With Elon Musk’s SpaceX unveiling plans for manned missions to Mars and NASA’s Mars Exploration Program, the concept interplanetary inhabitation isn’t as far-fetched as it once was.

“A new physical frontier is also a new legal frontier,” said Berin Szoka, an attorney and president of policy think tank TechFreedom and panelist for the session Making Law on Mars at South By Southwest on Friday.

Szoka and fellow panelist Peter Suderman, features editor at Reason magazine, discussed the current law governing space exploration and possible issues that may arise as more private companies, governments, and human activity venture into space.

Szoka walked attendees through the Outer Space Treaty—passed by the United Nations in 1966—which provides basic laws for international space exploration, including the prohibition of weapons in space and that states are liable for damage caused by their objects or spacecrafts.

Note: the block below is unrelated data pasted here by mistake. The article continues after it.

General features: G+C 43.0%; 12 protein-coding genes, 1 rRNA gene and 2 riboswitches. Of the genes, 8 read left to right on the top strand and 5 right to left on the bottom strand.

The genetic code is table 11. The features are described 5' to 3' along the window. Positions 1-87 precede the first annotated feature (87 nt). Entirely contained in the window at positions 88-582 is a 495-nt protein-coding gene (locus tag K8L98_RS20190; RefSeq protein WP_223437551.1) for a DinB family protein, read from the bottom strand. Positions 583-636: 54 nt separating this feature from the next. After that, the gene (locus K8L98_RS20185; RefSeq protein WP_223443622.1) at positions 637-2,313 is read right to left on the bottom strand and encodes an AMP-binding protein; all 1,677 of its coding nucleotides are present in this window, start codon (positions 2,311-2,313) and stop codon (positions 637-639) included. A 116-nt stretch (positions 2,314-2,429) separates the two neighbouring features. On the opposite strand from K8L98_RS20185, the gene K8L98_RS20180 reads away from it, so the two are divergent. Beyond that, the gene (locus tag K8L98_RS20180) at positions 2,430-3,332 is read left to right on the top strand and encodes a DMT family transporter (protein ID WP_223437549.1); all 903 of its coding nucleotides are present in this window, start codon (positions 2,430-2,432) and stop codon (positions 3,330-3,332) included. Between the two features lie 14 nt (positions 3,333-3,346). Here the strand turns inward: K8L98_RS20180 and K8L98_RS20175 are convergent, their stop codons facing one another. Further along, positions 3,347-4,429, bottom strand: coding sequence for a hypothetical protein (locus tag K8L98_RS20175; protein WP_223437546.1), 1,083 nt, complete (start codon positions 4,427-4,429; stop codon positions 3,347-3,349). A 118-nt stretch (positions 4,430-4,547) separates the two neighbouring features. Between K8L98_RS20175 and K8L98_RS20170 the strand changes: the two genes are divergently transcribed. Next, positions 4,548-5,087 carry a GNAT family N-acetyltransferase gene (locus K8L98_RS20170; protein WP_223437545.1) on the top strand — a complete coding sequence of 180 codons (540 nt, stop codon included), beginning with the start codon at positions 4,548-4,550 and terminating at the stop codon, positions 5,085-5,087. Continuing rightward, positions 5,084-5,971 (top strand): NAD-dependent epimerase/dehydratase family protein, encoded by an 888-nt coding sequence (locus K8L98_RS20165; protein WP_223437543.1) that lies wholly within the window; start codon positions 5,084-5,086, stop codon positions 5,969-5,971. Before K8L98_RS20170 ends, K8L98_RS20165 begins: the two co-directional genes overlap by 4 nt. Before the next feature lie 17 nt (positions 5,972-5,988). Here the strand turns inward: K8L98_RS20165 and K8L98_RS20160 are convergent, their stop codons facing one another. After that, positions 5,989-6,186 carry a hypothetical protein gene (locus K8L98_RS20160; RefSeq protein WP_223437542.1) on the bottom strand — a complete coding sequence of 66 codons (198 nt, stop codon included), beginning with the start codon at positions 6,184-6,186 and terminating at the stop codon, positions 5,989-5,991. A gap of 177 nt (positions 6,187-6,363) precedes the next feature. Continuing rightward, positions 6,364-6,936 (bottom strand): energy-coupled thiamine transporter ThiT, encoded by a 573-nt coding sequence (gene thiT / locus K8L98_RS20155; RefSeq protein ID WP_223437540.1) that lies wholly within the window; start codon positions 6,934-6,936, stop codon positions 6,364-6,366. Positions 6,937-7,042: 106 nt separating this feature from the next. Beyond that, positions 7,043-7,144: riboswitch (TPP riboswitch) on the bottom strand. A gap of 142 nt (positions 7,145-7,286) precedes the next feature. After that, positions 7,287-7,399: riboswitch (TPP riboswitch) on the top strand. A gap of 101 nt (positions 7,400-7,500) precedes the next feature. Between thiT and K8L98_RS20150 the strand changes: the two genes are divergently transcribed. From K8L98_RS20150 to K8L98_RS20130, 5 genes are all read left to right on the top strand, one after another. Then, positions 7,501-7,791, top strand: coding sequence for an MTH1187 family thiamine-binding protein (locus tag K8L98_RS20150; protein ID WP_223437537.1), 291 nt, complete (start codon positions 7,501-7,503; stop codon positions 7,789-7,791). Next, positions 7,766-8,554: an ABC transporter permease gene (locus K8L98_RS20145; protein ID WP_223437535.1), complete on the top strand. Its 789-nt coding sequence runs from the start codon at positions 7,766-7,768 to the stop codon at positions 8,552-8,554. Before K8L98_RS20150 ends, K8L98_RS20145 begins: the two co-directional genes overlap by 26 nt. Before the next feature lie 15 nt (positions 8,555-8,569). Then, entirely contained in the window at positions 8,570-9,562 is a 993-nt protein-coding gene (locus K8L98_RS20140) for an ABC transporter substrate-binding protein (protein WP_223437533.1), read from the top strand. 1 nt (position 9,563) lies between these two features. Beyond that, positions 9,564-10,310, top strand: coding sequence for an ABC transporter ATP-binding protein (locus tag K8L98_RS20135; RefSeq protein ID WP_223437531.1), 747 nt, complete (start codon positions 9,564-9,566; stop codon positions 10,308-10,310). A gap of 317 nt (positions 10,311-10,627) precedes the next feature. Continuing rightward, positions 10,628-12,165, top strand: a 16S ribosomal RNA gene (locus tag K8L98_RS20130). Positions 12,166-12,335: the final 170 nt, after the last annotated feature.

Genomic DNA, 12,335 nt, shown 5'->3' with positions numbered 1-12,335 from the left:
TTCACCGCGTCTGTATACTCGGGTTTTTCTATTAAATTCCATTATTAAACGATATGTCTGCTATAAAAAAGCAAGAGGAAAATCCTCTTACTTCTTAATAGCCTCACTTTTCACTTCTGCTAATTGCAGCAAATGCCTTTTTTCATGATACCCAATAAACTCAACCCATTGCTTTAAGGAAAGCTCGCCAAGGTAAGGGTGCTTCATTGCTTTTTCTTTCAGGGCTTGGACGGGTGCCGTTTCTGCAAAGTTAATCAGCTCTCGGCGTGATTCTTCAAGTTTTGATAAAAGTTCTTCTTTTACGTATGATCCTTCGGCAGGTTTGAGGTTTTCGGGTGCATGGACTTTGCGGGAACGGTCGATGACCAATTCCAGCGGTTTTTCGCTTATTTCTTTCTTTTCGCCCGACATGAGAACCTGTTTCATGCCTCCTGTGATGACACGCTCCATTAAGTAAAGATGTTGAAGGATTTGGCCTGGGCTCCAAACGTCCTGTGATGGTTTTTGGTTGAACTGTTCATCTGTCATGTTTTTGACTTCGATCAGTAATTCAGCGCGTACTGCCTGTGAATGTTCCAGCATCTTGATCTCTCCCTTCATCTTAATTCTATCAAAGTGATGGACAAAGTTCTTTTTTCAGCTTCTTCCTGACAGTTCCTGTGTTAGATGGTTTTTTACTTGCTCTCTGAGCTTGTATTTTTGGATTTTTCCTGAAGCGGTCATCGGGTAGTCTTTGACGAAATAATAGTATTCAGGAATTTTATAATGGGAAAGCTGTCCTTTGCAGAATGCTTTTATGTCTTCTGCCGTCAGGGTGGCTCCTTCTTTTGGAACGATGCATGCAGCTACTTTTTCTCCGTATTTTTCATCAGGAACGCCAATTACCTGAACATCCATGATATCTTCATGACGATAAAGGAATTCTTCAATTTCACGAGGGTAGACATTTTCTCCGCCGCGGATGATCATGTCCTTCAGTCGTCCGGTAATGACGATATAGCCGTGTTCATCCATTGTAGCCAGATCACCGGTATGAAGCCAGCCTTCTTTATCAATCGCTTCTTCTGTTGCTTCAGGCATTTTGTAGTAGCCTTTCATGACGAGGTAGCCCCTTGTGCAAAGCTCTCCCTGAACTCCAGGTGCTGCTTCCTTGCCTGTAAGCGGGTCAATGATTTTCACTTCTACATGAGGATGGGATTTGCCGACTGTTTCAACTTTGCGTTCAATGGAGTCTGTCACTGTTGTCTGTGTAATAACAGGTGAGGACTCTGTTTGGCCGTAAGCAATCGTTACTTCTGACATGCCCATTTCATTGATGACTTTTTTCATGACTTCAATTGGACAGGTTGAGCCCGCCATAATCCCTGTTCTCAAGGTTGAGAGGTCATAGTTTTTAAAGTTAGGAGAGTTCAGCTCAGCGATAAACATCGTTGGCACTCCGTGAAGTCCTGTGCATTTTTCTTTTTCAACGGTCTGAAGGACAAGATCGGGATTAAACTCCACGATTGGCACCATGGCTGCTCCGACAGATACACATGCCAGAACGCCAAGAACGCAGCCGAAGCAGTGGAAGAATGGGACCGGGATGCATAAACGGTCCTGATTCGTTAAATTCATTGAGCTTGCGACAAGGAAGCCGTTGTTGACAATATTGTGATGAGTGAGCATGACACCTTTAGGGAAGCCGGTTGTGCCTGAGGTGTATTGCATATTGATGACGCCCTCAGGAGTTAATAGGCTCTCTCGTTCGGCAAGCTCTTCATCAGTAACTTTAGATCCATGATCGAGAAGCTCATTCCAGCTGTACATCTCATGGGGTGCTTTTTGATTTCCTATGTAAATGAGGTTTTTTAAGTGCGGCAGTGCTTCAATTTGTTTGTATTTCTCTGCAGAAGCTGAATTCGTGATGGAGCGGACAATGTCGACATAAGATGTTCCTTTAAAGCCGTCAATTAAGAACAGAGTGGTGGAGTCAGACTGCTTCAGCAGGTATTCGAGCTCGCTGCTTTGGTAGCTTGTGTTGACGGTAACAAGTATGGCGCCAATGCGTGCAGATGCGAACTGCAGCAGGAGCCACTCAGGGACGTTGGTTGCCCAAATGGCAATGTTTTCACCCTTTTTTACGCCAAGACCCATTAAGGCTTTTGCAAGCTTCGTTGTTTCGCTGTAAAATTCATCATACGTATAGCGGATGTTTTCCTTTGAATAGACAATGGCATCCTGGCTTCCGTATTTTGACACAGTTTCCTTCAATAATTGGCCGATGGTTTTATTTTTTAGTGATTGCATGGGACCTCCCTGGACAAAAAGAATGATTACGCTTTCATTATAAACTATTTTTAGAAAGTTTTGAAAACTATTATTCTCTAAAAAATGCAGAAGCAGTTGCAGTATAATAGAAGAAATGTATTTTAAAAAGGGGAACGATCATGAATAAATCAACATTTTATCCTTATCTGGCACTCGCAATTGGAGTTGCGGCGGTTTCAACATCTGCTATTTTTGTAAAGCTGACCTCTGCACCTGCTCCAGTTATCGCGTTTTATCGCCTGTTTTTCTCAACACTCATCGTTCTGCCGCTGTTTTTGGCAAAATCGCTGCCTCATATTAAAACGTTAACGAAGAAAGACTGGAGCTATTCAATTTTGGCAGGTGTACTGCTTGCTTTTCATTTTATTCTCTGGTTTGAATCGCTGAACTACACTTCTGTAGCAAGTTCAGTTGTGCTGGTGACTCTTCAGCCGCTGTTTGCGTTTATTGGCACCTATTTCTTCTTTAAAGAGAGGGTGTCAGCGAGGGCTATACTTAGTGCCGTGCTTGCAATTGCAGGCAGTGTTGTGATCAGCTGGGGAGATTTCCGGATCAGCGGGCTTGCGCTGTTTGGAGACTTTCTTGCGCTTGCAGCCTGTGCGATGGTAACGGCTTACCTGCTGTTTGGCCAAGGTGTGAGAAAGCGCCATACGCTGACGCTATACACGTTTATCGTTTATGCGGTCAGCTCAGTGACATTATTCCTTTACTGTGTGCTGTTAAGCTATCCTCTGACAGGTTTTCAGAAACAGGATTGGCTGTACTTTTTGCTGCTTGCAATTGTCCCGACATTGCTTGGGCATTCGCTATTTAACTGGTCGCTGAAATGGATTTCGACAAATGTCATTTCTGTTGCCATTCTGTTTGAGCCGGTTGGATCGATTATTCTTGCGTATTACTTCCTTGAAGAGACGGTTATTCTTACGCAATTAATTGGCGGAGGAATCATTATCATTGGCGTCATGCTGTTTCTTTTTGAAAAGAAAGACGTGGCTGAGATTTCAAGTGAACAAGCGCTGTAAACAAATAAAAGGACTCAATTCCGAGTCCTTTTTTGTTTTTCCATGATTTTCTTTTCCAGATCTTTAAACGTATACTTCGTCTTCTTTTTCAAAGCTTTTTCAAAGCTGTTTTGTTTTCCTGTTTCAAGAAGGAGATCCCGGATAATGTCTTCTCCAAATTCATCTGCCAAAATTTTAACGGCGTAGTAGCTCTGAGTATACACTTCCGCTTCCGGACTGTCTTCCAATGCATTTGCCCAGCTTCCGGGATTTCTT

Currently, the U.S. government has licensing regimes for companies launching satellites into space and also regulates launching and reentry, Szoka said. As space exploration continues to progress, governments around the world will need to determine how much or how little regulation to place on private enterprise beyond Earth.

Going forward, Szoka said the Outer Space Treaty will likely serve as the foundation for future space law. He said he could see regulation and laws in space that mirror tort law—allowing freedom of action in space but providing for penalties and damages when conflicts inevitably arise between actors.

And if self-sustaining communities are one day established in space? That’s when hypothetical scenarios get really interesting, Szoka said, involving issues of self-determination and potential declarations of independence.

“When it comes to law in space and in Mars people often just don’t talk about it at all,” Suderman said. “This is an exciting time in space exploration—not just about what’s happening but the possibilities about what could happen.”